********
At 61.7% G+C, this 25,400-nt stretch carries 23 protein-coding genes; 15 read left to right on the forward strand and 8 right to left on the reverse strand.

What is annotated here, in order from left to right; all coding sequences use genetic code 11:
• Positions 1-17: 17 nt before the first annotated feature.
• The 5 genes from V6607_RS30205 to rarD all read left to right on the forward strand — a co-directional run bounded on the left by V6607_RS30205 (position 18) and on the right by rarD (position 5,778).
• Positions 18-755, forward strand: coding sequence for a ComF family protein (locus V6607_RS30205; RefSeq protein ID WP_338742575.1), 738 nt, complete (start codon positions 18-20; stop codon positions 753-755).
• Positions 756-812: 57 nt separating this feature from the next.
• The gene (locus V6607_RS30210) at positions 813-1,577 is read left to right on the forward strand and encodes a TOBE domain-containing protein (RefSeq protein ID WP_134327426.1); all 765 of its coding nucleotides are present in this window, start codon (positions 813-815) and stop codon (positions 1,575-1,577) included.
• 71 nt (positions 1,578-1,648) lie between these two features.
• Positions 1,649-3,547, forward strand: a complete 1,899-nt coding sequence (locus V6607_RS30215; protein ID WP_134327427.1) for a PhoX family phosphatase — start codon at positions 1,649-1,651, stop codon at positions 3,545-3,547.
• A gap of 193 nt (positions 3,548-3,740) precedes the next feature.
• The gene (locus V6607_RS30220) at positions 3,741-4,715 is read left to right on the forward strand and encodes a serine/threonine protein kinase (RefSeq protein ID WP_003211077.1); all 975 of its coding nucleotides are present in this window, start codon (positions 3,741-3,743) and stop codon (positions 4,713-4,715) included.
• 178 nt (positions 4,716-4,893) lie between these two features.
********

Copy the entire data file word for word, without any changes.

At 61.7% G+C, this 25,400-nt stretch carries 23 protein-coding genes; 15 read left to right on the forward strand and 8 right to left on the reverse strand.

What is annotated here, in order from left to right; all coding sequences use genetic code 11:
• Positions 1-17: 17 nt before the first annotated feature.
• The 5 genes from V6607_RS30205 to rarD all read left to right on the forward strand — a co-directional run bounded on the left by V6607_RS30205 (position 18) and on the right by rarD (position 5,778).
• Positions 18-755, forward strand: coding sequence for a ComF family protein (locus V6607_RS30205; RefSeq protein ID WP_338742575.1), 738 nt, complete (start codon positions 18-20; stop codon positions 753-755).
• Positions 756-812: 57 nt separating this feature from the next.
• The gene (locus V6607_RS30210) at positions 813-1,577 is read left to right on the forward strand and encodes a TOBE domain-containing protein (RefSeq protein ID WP_134327426.1); all 765 of its coding nucleotides are present in this window, start codon (positions 813-815) and stop codon (positions 1,575-1,577) included.
• 71 nt (positions 1,578-1,648) lie between these two features.
• Positions 1,649-3,547, forward strand: a complete 1,899-nt coding sequence (locus V6607_RS30215; protein ID WP_134327427.1) for a PhoX family phosphatase — start codon at positions 1,649-1,651, stop codon at positions 3,545-3,547.
• A gap of 193 nt (positions 3,548-3,740) precedes the next feature.
• The gene (locus V6607_RS30220) at positions 3,741-4,715 is read left to right on the forward strand and encodes a serine/threonine protein kinase (RefSeq protein ID WP_003211077.1); all 975 of its coding nucleotides are present in this window, start codon (positions 3,741-3,743) and stop codon (positions 4,713-4,715) included.
• 178 nt (positions 4,716-4,893) lie between these two features.